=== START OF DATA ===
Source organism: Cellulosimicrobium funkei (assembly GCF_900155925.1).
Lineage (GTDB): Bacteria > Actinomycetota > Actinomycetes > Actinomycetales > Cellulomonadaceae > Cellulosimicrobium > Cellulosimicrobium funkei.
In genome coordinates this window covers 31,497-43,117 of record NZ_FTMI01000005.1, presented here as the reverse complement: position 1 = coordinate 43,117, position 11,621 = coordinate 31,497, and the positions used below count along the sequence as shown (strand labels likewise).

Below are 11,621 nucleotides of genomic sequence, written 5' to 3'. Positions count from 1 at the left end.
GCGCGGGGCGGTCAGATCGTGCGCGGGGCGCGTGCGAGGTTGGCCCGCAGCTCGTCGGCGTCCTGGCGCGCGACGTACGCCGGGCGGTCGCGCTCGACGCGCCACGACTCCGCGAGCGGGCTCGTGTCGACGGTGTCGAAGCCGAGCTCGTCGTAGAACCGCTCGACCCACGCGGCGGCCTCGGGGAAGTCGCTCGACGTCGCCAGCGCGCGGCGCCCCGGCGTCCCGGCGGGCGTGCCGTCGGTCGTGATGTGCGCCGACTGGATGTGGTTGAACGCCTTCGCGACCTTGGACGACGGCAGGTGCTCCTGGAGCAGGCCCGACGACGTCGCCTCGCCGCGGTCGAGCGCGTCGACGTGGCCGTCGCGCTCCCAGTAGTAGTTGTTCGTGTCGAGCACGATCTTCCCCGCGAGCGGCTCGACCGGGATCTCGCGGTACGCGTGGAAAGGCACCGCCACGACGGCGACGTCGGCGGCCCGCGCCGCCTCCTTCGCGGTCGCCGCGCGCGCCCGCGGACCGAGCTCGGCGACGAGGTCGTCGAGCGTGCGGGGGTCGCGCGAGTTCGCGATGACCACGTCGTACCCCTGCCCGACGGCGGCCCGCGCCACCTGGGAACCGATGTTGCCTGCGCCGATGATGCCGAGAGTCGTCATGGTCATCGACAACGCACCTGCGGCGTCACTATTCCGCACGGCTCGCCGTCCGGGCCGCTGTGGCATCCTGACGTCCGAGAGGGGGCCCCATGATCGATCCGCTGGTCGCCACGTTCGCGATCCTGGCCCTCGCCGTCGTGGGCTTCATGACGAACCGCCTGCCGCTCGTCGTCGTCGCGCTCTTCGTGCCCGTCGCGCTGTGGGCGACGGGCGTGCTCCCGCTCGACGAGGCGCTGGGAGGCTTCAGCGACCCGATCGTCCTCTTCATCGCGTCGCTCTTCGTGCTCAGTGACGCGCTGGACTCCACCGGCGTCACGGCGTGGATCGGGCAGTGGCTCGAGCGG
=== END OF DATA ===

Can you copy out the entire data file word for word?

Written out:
Source organism: Cellulosimicrobium funkei (assembly GCF_900155925.1).
Lineage (GTDB): Bacteria > Actinomycetota > Actinomycetes > Actinomycetales > Cellulomonadaceae > Cellulosimicrobium > Cellulosimicrobium funkei.
In genome coordinates this window covers 31,497-43,117 of record NZ_FTMI01000005.1, presented here as the reverse complement: position 1 = coordinate 43,117, position 11,621 = coordinate 31,497, and the positions used below count along the sequence as shown (strand labels likewise).

Below are 11,621 nucleotides of genomic sequence, written 5' to 3'. Positions count from 1 at the left end.
GCGCGGGGCGGTCAGATCGTGCGCGGGGCGCGTGCGAGGTTGGCCCGCAGCTCGTCGGCGTCCTGGCGCGCGACGTACGCCGGGCGGTCGCGCTCGACGCGCCACGACTCCGCGAGCGGGCTCGTGTCGACGGTGTCGAAGCCGAGCTCGTCGTAGAACCGCTCGACCCACGCGGCGGCCTCGGGGAAGTCGCTCGACGTCGCCAGCGCGCGGCGCCCCGGCGTCCCGGCGGGCGTGCCGTCGGTCGTGATGTGCGCCGACTGGATGTGGTTGAACGCCTTCGCGACCTTGGACGACGGCAGGTGCTCCTGGAGCAGGCCCGACGACGTCGCCTCGCCGCGGTCGAGCGCGTCGACGTGGCCGTCGCGCTCCCAGTAGTAGTTGTTCGTGTCGAGCACGATCTTCCCCGCGAGCGGCTCGACCGGGATCTCGCGGTACGCGTGGAAAGGCACCGCCACGACGGCGACGTCGGCGGCCCGCGCCGCCTCCTTCGCGGTCGCCGCGCGCGCCCGCGGACCGAGCTCGGCGACGAGGTCGTCGAGCGTGCGGGGGTCGCGCGAGTTCGCGATGACCACGTCGTACCCCTGCCCGACGGCGGCCCGCGCCACCTGGGAACCGATGTTGCCTGCGCCGATGATGCCGAGAGTCGTCATGGTCATCGACAACGCACCTGCGGCGTCACTATTCCGCACGGCTCGCCGTCCGGGCCGCTGTGGCATCCTGACGTCCGAGAGGGGGCCCCATGATCGATCCGCTGGTCGCCACGTTCGCGATCCTGGCCCTCGCCGTCGTGGGCTTCATGACGAACCGCCTGCCGCTCGTCGTCGTCGCGCTCTTCGTGCCCGTCGCGCTGTGGGCGACGGGCGTGCTCCCGCTCGACGAGGCGCTGGGAGGCTTCAGCGACCCGATCGTCCTCTTCATCGCGTCGCTCTTCGTGCTCAGTGACGCGCTGGACTCCACCGGCGTCACGGCGTGGATCGGGCAGTGGCTCGAGCGG